http://www.nola.com/politics/index.ssf/2011/03/critics_call_on_new_orleans_to.htmlFROM THE INTERNET: Several years ago, New Orleans passed an ordinance to crack down on short-term rentals which aren’t licensed or approved by the city. Basically, a room at a hotel, B&B, guest house, or timeshare hotel is licensed. Any “condo” or “apartment” rental probably isn’t. “It is illegal to rent a French Quarter property for fewer than 60 days and fewer than 30 days for properties outside of the French Quarter, said Ryan Berni, press secretary for Mayor Mitch Landrieu.”
The idea behind the law is to protect the residential integrity of neighborhoods by having landlords rent to people who live and work in New Orleans, not just trying to make a buck off of tourists.
Also, hotels have liability insurance and pay taxes to the city. The loss of tax revenue when someone chooses a condo is very real.
Many other tourism-heavy cities around the country have similar laws and ordinances.
A list of legal short term rentals is in the link below:
Homeowners should know local laws when renting
Advocate staff writer
Making a few extra bucks by renting out the guest room to random travelers may be refreshingly easy thanks to websites like Airbnb that list and book the rooms, but homeowners should be aware of local ordinances and tax collection requirements.
“Unregistered, unlicensed individuals or entities that rent out rooms without a license are breaking the law,” said Mavis Early, a spokeswoman for the Greater New Orleans Hotel and Lodging Association. New Orleans has a city ordinance prohibiting “short-term rentals” that are not hotels or a small bed and breakfast type inn.
It is illegal to rent a French Quarter property for fewer than 60 days and fewer than 30 days for properties outside of the French Quarter, said Ryan Berni, press secretary for Mayor Mitch Landrieu.
The hotel industry has criticized the rise of short-term rentals, primarily on the grounds that these business arrangements fly below the radar of municipal oversight when it comes to tax collections and other requirements.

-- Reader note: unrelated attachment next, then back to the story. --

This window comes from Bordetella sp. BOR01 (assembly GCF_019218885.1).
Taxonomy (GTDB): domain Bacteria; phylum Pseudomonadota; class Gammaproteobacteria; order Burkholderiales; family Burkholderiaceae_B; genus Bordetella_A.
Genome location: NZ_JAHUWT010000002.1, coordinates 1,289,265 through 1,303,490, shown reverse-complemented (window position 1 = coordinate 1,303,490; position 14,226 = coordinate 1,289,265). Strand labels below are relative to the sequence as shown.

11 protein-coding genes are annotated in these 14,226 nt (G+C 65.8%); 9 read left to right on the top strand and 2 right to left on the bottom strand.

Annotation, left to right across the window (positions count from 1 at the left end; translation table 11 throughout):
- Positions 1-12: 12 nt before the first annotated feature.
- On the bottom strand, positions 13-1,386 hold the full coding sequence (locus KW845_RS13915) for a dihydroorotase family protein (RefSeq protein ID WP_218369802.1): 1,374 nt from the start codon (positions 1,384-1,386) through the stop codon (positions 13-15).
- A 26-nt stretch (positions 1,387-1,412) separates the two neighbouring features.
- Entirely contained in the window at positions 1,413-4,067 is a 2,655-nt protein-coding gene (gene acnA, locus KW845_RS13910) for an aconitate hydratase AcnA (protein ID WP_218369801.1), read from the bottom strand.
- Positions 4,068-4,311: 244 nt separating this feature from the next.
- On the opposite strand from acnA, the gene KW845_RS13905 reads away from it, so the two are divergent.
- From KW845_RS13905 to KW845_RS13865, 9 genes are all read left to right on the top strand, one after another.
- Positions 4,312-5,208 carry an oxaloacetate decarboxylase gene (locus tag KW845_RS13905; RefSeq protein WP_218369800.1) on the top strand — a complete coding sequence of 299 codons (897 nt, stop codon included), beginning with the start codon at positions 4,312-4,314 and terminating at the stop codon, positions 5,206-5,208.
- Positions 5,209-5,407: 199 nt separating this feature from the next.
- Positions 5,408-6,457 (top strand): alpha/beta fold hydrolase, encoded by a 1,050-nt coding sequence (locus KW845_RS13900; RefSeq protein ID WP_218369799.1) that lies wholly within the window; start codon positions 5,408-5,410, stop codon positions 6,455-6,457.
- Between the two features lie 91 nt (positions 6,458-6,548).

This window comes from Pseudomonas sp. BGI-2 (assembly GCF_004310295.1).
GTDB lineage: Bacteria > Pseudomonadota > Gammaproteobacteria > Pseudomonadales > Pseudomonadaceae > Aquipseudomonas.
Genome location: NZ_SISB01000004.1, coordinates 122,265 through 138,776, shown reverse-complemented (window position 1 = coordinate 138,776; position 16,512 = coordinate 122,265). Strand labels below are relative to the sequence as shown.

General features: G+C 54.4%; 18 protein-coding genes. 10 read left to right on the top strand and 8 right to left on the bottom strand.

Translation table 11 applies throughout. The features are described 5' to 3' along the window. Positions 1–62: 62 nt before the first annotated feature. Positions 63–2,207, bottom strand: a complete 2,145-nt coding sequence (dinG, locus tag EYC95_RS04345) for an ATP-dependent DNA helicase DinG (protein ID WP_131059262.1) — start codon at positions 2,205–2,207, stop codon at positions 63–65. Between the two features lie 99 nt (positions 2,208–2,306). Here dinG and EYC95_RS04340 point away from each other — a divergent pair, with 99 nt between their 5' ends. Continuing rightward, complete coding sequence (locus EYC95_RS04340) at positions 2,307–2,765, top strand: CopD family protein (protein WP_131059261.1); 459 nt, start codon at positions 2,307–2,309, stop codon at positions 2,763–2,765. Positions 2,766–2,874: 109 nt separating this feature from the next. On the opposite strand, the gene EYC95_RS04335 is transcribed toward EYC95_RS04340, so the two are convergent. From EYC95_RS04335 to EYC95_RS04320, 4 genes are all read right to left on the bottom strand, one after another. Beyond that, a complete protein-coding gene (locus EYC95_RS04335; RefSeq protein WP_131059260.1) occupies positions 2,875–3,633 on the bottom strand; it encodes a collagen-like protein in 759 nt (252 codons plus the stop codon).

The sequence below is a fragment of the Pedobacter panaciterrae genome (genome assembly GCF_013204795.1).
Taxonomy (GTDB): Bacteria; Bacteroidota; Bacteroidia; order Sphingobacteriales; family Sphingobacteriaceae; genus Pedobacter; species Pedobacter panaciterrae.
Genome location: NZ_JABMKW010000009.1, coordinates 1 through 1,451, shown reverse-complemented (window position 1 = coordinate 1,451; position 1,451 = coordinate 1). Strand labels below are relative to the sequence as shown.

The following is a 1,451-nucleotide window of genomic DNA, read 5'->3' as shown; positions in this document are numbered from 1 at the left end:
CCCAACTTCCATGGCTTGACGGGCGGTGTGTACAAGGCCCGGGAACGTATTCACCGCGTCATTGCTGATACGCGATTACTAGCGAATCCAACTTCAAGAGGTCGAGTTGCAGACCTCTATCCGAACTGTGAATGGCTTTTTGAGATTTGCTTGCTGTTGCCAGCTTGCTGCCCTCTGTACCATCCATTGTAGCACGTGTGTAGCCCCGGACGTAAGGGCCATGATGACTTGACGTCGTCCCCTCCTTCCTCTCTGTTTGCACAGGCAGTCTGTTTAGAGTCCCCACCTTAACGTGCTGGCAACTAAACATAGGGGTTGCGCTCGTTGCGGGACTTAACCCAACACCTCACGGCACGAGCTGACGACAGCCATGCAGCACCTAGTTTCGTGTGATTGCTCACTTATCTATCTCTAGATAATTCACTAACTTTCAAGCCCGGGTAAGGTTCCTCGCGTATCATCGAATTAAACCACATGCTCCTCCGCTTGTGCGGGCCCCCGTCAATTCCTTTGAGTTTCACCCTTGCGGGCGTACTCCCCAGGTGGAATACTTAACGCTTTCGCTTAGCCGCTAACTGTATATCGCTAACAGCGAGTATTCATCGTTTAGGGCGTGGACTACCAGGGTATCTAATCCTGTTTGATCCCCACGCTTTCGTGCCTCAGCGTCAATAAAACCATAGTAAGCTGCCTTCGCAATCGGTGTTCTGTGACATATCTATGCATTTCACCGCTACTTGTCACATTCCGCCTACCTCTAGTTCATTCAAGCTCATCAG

“Not only is it unfair to those that pay their taxes and their business taxes, but it also affects the city overall because the city and other entities receive those taxes,” Early said, pointing to facilities like the New Orleans Convention Center and the Louisiana Superdome, which receive some of these tourism-specific taxes and then use the money to help bring more people to New Orleans.
“It is a concern here,” she added of the short-term rental phenomenon. “It’s been going on and increasing in the French Quarter.” Attempts to reach some of the property owners with Airbnb listings in New Orleans were unsuccessful.
New Orleans collects a 13 percent hotel tax and another “hotel occupancy fee,” which can be $1 to $3 per room, depending on the number of rooms in the hotel.
Baton Rouge has no ordinance prohibiting the types of room listings on Airbnb, and sales taxes collections are only required when renting out six or more rooms, according to state law.
However, the city’s hotel and motel occupancy tax collections are required when renting two or more rooms, according to East Baton Rouge Parish’s tax regulations.
Airbnb is not responsible for collecting or remitting sales or use taxes, the company‘s officials say. Airbnb also is not responsible for being aware of all of the various local requirements, said Emily Joffrion, an Airbnb spokeswoman.
“As a marketplace that’s operating in 19,000 cities all around the world, we’re not in a position to know all of the local laws,” Joffrion said. “So we really do advise our users to read up on their local laws.”
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